(A man who once had the street-name of Lone Wolf paces between various rooms in his house, incapable of remaining in any one of them for very long; he is incapable of thinking about anything at length, and yet he will talk the night away about a fair of number of arcane subjects. His given name never appears later in the text.)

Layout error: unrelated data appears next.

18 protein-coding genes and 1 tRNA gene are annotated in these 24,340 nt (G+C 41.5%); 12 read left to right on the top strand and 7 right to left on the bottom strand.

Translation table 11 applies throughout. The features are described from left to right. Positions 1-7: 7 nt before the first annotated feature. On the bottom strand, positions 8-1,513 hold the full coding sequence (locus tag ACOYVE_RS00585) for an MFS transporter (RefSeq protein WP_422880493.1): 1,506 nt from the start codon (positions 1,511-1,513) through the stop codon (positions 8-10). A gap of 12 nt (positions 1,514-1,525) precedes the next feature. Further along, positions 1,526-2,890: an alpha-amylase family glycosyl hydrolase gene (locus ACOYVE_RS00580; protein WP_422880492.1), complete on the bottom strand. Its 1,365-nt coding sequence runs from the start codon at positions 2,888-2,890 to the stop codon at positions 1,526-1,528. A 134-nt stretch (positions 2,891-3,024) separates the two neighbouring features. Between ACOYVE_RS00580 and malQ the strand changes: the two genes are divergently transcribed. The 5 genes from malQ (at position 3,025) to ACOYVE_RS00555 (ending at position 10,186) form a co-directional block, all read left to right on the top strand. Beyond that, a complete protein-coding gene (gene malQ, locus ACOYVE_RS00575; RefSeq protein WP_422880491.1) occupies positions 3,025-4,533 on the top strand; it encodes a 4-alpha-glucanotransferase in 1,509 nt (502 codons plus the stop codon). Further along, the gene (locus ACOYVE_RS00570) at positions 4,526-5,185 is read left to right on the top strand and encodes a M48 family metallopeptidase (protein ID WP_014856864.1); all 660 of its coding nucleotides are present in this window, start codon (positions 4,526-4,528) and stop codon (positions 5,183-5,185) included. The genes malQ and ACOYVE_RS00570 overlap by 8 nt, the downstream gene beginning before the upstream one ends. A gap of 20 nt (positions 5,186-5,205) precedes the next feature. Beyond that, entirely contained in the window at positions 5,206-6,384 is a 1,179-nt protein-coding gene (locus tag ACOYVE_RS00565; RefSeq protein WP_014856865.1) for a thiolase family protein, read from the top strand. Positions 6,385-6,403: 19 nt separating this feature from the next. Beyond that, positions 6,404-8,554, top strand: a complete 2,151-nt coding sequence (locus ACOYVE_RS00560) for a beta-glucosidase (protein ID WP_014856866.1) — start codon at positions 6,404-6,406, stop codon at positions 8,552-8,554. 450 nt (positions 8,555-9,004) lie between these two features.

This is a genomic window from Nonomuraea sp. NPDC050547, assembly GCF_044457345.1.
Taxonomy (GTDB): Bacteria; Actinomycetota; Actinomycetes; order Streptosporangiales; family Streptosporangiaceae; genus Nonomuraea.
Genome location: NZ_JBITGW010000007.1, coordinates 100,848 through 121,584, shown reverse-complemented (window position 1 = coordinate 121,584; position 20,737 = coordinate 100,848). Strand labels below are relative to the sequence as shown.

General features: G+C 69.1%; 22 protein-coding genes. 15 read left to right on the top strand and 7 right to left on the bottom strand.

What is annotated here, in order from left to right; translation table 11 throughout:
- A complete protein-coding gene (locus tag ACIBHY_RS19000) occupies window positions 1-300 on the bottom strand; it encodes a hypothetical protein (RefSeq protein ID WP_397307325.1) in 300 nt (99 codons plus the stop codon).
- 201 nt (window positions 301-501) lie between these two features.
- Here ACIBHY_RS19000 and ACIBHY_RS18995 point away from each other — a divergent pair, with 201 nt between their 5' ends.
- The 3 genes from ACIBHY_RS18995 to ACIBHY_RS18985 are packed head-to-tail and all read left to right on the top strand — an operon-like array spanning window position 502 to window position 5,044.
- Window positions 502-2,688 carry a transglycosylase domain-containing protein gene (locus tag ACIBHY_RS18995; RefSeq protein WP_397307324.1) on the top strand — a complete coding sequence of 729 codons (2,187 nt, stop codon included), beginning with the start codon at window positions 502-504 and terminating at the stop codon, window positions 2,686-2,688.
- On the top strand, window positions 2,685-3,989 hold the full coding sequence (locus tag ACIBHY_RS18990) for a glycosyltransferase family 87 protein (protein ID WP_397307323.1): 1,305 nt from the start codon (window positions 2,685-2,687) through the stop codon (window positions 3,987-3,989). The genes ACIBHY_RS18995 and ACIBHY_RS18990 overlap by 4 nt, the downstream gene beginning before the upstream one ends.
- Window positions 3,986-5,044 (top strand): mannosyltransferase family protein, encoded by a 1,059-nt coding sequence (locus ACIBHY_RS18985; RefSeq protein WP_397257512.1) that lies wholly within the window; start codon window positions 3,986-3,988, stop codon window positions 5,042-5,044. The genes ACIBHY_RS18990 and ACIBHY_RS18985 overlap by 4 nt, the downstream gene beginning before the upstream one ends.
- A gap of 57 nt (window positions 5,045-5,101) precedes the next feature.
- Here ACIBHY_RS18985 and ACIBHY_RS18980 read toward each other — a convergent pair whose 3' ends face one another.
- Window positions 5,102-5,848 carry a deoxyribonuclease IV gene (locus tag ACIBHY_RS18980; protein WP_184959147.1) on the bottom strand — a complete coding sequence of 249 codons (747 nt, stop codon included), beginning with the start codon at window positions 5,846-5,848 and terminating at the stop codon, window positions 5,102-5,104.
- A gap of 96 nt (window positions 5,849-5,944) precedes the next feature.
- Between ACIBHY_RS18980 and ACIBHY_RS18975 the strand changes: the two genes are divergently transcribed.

How the fuck did I get into this? Why do I feel as though I’ve been innoculated with a broad series of questions? . . . Why have I read so much Nineteenth Century literature? How did I manage to live to the age of my mid-fifties? And why did I once disingenuously wonder how I had managed to reach the age of thirty?. . . I was nineteen when I began taking Beckett seriously, I had seen a film on television with my friend, Steve; he was still in high-school, and I was year out. We watched a British actor recite the words from his three novels, Malloy, Malone Dies, and The Unnameable. From about the time I was seventeen, I’d always wanted to be a playwright or a novelist. That’s what I yearned to be, without knowing a’tall just what that would involve. I had no conception of what it would mean to spend hour upon hour alone, without the slightest sound to hear anywhere in the house apart from the motor-driven air from the furnace or the air-conditioner, or the sound of a coffee pot gurgling, or birds chirping outside, even the high-pitched barking of squirrels during their rut in the fall. . . . And I would say all that again if I could, but then I would have to sacrifice what I might otherwise have said. Not that it would be particularly of any value or use, but at least it would be something different and new. . . . But of course I would need to actually do this, just to prove that I had indeed done what I’d claimed that I’d done, if only to prove to myself that I wasn’t a born liar. . . . One has to laugh at the reasons one laughs. Listing those of an individual would tell you nearly all that you needed to know about the man or the woman in which you were interested for whatever reason. . . . For a long time I hung out with people I never would have thought of as friends; I never would have trusted any of them with personal matters; and there was only one personal matter that I ever really cared about enough to sacrifice all the others—you see, I was rather obssessed—I would not have entrusted them with my fear of never building into my identity as a writer with sufficient authority to really pull it off. Because what the writer implicitly always seeks, even if only writing about the most craven instance of a loser imaginable, is some form of acceptance, particularly critical or financial acceptance, hopefully both. And I found not by accident so much as perhaps simply drawing inferences that it was actually a vast and important game for many people, something I hadn’t really realized. And that’s why I have been avidly watching the DVD of the Jerry Seinfeld sit-com as though it were a primer for entry into the New York literary scene. . . . That world I would guess is a world guarded thoroughly by a door which has at least four or five different locks, all requiring different keys; and if one was quite mad enough he might even insist upon five different pockets just to contain each key and keep things interesting. But I’m not interested in permutations merely for the sake of permutations and to act deliberately odd. That’s not my intention nor my desire. . . . I’m not the sort of man who likes to live without the comforts of a woman for very long; and I say this since I’ve lived for years at a time completely alone with only books and my own blank pages in trade as companions. I have lived in a continual struggle to fill these pages, since I don’t know how to write about anything except what I’d already experienced; and if what I’d experienced wasn’t very interesting, than I had to learn how to spice things up a little, lend some physical reality to my dreaming. . . . What irritates me most about the current New York literary scene is all the recent talk about the South American born author who spent most of his life in Mexico, Balaño, and his nine-hundred page posthumously-published novel. If he was so fabulous, then why hadn’t they been raving about him twenty years ago? The dark-robed and well-compensated literati cum journalists might have said something about him back then. But did they? I tend to think not. In the late seventies Gabriel Garcia Marquéz was frequently spoken of in glowing terms. And prior to him had been Jorge Louis Borgés. And maybe the Beats had their favorite Puerto Rican and Latin poets and novelists, I don’t know. But those that I had read, I knew that they were talking about the world in ways that had never been done before and were entirely original. At least from my perspective. . . . Borges was more cerebral than Marquéz, and Marquéz much the opposite and his books were filled with an assortment of characters. They both used historical allusions quite often. Their books appealed primarily to a small sub-region of the reading public, those who tended to be well-read. But it would only be a cliché to grumble about the inequities of the art and music and literary worlds. Everyone wants to become famous these days, or so it seems. . . . Edmund Wilson wrote a couple of novels in his youth and then later became one of America’s most respected literary critics. H.L. Mencken, the often splenetic critic capable of the most arresting ironies, fancied himself a philosopher, a type of man who tends to be egregiously naïve in his youth. Yet Mencken managed to broker taste in novels and poets almost entirely on his own in the twenties of the previous century with his ever-Olympian viewpoint. Fitzgerald had even mentioned him in one of his books. . . . Taste in America is filtered at best. Taste in America is proffered by both advertizers and critics, religious leaders and politicians, Hollywood and the rest. Some of this taste now suffers from a case of extreme illigitimacy. Sheer habit and cronyism can infect even the most nobel of groups. But a man should be careful exactly where he aims his more public criticisms. Some who take offense merely . . . forget about it; others more quicly offended are not hesitant to extract whatever revenge they have long since been convinced they can conduct.